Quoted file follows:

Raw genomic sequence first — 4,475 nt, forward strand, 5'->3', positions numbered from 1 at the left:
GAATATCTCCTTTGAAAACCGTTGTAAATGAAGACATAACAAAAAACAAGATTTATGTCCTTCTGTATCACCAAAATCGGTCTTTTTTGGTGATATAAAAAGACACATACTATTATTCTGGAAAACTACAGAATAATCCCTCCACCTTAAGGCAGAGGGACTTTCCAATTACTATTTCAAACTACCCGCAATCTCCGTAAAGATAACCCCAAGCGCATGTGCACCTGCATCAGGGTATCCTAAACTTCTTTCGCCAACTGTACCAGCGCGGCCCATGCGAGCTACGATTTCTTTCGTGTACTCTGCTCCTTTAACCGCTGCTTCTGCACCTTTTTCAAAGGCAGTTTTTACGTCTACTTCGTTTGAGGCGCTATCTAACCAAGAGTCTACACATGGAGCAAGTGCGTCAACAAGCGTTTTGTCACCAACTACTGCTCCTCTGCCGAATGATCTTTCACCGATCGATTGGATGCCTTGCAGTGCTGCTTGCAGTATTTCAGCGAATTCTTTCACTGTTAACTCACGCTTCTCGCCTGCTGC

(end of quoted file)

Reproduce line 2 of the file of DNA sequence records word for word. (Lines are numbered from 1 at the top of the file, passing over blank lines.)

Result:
GAATATCTCCTTTGAAAACCGTTGTAAATGAAGACATAACAAAAAACAAGATTTATGTCCTTCTGTATCACCAAAATCGGTCTTTTTTGGTGATATAAAAAGACACATACTATTATTCTGGAAAACTACAGAATAATCCCTCCACCTTAAGGCAGAGGGACTTTCCAATTACTATTTCAAACTACCCGCAATCTCCGTAAAGATAACCCCAAGCGCATGTGCACCTGCATCAGGGTATCCTAAACTTCTTTCGCCAACTGTACCAGCGCGGCCCATGCGAGCTACGATTTCTTTCGTGTACTCTGCTCCTTTAACCGCTGCTTCTGCACCTTTTTCAAAGGCAGTTTTTACGTCTACTTCGTTTGAGGCGCTATCTAACCAAGAGTCTACACATGGAGCAAGTGCGTCAACAAGCGTTTTGTCACCAACTACTGCTCCTCTGCCGAATGATCTTTCACCGATCGATTGGATGCCTTGCAGTGCTGCTTGCAGTATTTCAGCGAATTCTTTCACTGTTAACTCACGCTTCTCGCCTGCTGC